Pig lost! Boss say that it Grunk fault. Say Grunk forget about closing gate.
Maybe boss right. Grunk not remember forgetting, but maybe Grunk just forget.
Boss say Grunk go find pig, bring it back. Him say, if Grunk not bring back pig,
not bring back Grunk either. Grunk like working at pig farm, so now Grunk need
And Place Under Ground
Release 2 / Serial number 080406 / Inform v6.30 6/11 / ZCODE-1-070917-994E
(For help, use "HELP".)
Grunk think that pig probably go this way. It hard to tell at night time,
because moon not bright as sun. There forest to east and north. It even darker
there, and Grunk hear lots of strange animal. West of Grunk, there big field
with little stone wall. Farm back to south.
>LOOK AT GRUNK
Grunk orc. Big and green and wearing pants.
Lost Pig (And Place Under Ground)
is a text adventure game (also known as "Interactive Fiction") about an orc named Grunk
and a pig who would much prefer to remain lost. The story is told entirely from Grunk's perspective, in
his own words (just words — no pictures), so the player gets to experience the world through Grunk's
unique point of view. It's entirely up to you to figure out how he's going to find that pig and get it back
home. Along the way, you'll get to discover a lost underground shrine, solve a few puzzles, practice your
conversational skills, and maybe even learn a thing or two about alchemy. So enjoy the ride!
How To Play
You can play Lost Pig online or download it to your computer. To play online, you can either go
here for a version that uses Flash.
If you'd rather download Lost Pig to play on your own computer, you'll need two things:
the game itself and an interpreter. (Downloading the interpreter is kind of like getting WinAmp
in order to play an MP3 or upgrading your Flash plugin to play a Flash game.)
Here are a the links to download the game. If you're not sure which you want, then just pick the first one.
Download Lost Pig...
There are different interpreters available, but Gargoyle
is one that has versions for Windows, Macs and Linux. You can download it
Once you've installed it, you just run the interpreter and use it to open the game file.
If you've already started running the game, but you're still confused, then more help is available!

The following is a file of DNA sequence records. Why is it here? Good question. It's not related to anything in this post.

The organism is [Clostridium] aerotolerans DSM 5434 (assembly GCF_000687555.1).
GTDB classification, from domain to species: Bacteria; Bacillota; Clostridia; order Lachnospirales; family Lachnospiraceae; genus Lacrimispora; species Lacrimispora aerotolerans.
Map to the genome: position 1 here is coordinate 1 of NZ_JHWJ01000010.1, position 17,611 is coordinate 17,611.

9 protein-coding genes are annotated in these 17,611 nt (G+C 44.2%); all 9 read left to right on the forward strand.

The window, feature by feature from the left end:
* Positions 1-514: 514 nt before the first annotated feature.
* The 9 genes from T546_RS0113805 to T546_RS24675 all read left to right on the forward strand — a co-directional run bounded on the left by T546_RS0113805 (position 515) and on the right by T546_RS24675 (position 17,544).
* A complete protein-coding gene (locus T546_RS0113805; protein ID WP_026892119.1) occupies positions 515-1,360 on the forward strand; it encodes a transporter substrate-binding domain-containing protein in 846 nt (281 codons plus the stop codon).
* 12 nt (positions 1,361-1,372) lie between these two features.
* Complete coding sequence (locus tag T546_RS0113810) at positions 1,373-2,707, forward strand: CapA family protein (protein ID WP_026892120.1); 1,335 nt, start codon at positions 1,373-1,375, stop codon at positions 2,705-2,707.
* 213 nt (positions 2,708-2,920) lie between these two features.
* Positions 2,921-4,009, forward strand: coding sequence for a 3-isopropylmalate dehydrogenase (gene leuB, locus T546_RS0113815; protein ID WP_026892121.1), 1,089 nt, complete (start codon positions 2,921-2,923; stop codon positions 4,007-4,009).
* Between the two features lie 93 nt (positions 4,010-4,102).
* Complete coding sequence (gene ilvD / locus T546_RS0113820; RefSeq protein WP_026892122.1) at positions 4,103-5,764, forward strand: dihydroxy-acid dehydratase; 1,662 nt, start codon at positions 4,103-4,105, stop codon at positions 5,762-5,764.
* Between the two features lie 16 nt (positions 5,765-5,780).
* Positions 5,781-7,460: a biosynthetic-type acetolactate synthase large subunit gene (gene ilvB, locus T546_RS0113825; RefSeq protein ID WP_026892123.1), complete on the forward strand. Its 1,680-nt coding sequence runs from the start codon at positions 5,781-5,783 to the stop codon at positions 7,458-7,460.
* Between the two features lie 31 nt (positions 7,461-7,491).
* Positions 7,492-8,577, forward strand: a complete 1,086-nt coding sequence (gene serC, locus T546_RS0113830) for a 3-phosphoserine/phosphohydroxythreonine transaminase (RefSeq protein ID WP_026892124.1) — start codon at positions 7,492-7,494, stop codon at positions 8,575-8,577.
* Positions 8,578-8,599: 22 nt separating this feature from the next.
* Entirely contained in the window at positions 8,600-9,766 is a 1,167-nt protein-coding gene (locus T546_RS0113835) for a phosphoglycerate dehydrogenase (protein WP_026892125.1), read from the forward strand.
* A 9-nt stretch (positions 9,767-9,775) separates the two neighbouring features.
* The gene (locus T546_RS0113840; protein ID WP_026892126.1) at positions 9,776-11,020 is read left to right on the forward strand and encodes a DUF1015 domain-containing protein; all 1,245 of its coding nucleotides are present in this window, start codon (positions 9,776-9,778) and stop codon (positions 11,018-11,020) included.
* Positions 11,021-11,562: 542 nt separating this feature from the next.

Reviews and Such
“Lost Pig could be the proverbial poster child for all that's right in puzzle-game design.”
“I found myself laughing most of the time while I gleefully wandered around.”
“Lost Pig is rock-solid.”
“Grunk is a nice juicy character to get into, not really evil but sort of perpetually confused, like an enormous green child.”
“...Lost Pig makes a hilarious case for why text still matters.”
“I highly recommend it, if you're inclined to take my word for it.”
Lost Pig was originally released as an entry in the thirteenth annual IF Competition, an
open contest for Interactive Fiction authors. Out of twenty-seven entries, it took
It was also nominated for eight XYZZY Awards, which are given out annually to recognize
the most popular text adventure games of each year. Lost Pig won four
of these awards for 2007: Best Individual PC, Best Individual NPC, Best Writing, and Best Game.
More information about Lost Pig and other adventure games can be found at the
Interactive Fiction Database,
Baf's Guide to the IF Archive and the IF
When you play a text adventure game, you're taking on the role of the main character of the story. You control
what they do by typing in short, simple commands, like LOOK AT THE FIELD or CLIMB THE WALL or SEARCH THE BUSHES or
EAT PANTS or PICK UP MOON or BURN FOREST WITH TORCH. There are also some special commands, like INVENTORY (which
tells you what your character is carrying) and SAVE and RESTORE (which let you save your place and then pick up
from the same spot later on) and UNDO (which takes back your last command — handy if you've made a mistake)
and the compass directions (like EAST or SOUTHWEST, for saying where you want to go). Some games also have a command
like HELP or ABOUT that gives you some extra information about how to play. (Lost Pig does this; you should
try it out. It'll bring up a set of menus, including one with some other handy commands you might like to use.)
If you're not sure how to get started, or if you've done a few things but aren't really sure where to go next, here
are a few tips that might be handy: